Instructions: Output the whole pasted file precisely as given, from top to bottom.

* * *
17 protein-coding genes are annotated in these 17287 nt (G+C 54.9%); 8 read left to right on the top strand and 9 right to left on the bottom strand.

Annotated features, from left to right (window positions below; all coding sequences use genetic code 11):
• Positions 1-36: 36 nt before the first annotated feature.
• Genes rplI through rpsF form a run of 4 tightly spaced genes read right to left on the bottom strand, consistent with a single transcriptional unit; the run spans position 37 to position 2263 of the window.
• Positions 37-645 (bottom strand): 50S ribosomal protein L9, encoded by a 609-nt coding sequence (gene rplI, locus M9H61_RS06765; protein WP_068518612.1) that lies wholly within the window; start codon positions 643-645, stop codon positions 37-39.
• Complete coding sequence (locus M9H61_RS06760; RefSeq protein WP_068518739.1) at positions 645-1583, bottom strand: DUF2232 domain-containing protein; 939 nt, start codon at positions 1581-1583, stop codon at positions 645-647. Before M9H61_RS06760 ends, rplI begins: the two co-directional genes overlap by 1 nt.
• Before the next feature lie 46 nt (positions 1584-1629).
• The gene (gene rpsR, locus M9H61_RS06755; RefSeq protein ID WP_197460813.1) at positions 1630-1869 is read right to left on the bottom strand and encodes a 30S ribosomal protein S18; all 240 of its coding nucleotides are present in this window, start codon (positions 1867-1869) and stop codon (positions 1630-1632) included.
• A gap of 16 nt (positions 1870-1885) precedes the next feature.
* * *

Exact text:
17 protein-coding genes are annotated in these 17287 nt (G+C 54.9%); 8 read left to right on the top strand and 9 right to left on the bottom strand.

Annotated features, from left to right (window positions below; all coding sequences use genetic code 11):
• Positions 1-36: 36 nt before the first annotated feature.
• Genes rplI through rpsF form a run of 4 tightly spaced genes read right to left on the bottom strand, consistent with a single transcriptional unit; the run spans position 37 to position 2263 of the window.
• Positions 37-645 (bottom strand): 50S ribosomal protein L9, encoded by a 609-nt coding sequence (gene rplI, locus M9H61_RS06765; protein WP_068518612.1) that lies wholly within the window; start codon positions 643-645, stop codon positions 37-39.
• Complete coding sequence (locus M9H61_RS06760; RefSeq protein WP_068518739.1) at positions 645-1583, bottom strand: DUF2232 domain-containing protein; 939 nt, start codon at positions 1581-1583, stop codon at positions 645-647. Before M9H61_RS06760 ends, rplI begins: the two co-directional genes overlap by 1 nt.
• Before the next feature lie 46 nt (positions 1584-1629).
• The gene (gene rpsR, locus M9H61_RS06755; RefSeq protein ID WP_197460813.1) at positions 1630-1869 is read right to left on the bottom strand and encodes a 30S ribosomal protein S18; all 240 of its coding nucleotides are present in this window, start codon (positions 1867-1869) and stop codon (positions 1630-1632) included.
• A gap of 16 nt (positions 1870-1885) precedes the next feature.